States that wanted to exercise this new bankruptcy option would file a plan of reorganization with a federal bankruptcy court. The plan of reorganization would specify how the state’s debt obligations would be readjusted and then paid off, including possible reductions or cancellations of outstanding obligations or debts as in any bankruptcy. The only requirement on the plan of reorganization, besides no tax increases, is that all creditors within the same class of priority would have to be treated equally within the usual established rules for all other bankruptcies.
The highest level of priority would be for bondholders, so that a state could file for bankruptcy without nullifying any outstanding bonds, which would preserve the state’s ability to borrow in the future when necessary and desirable. This would also help to avoid disruption in state bond markets. Note that municipal bond markets have continued to function over many years even with the possibility of municipal bankruptcy under federal law. The great majority of state and local bonds are, in fact, municipal bonds, which have long been subject to federal bankruptcy law. Extending the option of bankruptcy to states would consequently not newly threaten municipal bonds, as critics have wrongly suggested.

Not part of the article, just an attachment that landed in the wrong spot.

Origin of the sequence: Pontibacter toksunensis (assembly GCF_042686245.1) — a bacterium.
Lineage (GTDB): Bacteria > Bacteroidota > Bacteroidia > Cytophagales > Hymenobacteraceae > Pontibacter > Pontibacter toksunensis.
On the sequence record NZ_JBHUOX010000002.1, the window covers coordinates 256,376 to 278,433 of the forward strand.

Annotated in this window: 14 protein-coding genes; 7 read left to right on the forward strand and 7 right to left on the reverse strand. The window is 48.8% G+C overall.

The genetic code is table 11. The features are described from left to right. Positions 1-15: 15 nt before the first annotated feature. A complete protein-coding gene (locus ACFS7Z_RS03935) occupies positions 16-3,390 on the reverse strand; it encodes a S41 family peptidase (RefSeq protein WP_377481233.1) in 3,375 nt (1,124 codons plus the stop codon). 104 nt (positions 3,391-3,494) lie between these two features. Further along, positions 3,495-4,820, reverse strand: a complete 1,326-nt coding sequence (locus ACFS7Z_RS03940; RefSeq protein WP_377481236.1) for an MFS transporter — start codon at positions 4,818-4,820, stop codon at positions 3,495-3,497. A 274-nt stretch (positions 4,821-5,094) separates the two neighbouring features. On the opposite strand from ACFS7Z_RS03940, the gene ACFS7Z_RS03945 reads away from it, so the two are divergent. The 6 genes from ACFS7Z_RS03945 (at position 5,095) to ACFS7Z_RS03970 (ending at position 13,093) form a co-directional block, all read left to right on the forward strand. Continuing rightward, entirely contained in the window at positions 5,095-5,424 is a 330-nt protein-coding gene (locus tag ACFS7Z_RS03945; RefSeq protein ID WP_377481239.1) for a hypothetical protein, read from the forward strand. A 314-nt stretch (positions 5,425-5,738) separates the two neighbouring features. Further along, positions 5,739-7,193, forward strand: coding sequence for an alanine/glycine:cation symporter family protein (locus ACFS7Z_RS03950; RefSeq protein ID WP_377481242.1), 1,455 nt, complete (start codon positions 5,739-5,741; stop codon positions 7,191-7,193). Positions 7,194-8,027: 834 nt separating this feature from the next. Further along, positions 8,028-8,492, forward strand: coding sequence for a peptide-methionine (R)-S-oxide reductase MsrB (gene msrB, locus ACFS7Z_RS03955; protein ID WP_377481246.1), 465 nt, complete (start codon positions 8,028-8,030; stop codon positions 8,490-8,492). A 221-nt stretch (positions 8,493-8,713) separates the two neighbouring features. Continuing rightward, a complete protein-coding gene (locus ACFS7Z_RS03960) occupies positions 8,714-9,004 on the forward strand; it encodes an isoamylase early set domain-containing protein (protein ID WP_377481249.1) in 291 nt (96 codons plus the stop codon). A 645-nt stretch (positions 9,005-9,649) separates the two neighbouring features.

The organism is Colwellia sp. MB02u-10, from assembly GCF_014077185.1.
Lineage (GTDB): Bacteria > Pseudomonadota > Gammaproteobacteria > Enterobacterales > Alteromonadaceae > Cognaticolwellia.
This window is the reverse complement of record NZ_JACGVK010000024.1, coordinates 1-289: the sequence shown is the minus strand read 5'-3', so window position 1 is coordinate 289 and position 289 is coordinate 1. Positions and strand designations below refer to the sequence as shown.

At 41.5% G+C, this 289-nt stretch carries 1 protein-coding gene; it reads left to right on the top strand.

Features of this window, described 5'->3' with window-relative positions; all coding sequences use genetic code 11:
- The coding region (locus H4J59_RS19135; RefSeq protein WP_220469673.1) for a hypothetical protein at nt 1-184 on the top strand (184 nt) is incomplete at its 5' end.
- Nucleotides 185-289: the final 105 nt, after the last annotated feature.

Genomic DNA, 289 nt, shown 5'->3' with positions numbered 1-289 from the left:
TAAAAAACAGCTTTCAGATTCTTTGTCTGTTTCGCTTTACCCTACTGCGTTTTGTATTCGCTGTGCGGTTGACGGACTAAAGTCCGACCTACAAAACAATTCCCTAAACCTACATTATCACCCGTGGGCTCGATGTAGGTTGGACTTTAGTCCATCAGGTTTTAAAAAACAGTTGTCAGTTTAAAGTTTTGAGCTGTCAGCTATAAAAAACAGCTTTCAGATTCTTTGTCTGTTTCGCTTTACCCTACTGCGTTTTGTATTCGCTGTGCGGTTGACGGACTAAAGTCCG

The second level of priority under state bankruptcy would be for vendors and contractors to the state. That would maintain some protection even in bankruptcy for vendors and contractors to be paid who have provided goods and services to the state, or at least be paid equally and proportionally with others.
The third level of priority would be for union contracts. This would empower states to rewrite onerous public pension obligations, or to freeze salaries and pay contrary to any outstanding contractual obligations. I know this is necessary from personal experience with state government pension reform efforts, where we have been told that no reforms can affect current state workers because of outstanding union contracts.
The point of state bankruptcy, therefore, is not to dodge state debts, as critics have also wrongly suggested. It is to grant states new powers to deal with rapacious government bureaucrat unions. Wall Street bankers have already run to Congress crying that state bankruptcy would imperil their bond holdings. These bankers are another class of aristocrats, some of whom run to Congress every 10 years crying that unless they are bailed out and enabled to continue to enjoy their fat cat lifestyle at taxpayer expense, the economy will crash. What is in their future in the next Administration is the permanent end of such Too Big To Fail bailouts, rather than their institutionalization as in Obama’s Dodd Frank Financial Regulation legislation. This would be accomplished through another Bankruptcy Code amendment providing for the rapid liquidation of bankrupt Wall Street banks, which would protect the broader economy. What is needed is one big Wall Street bank bankruptcy to prove the end of Too Big To Fail. I can’t wait for that.
The federal judge in state bankruptcy would have the power solely to accept or reject the state’s plan of reorganization. If the judge accepted the plan, it would have the force of law, reordering the state’s obligations and debts as provided. If the judge rejected the plan, he would have to issue an opinion explaining why. The state could then try again.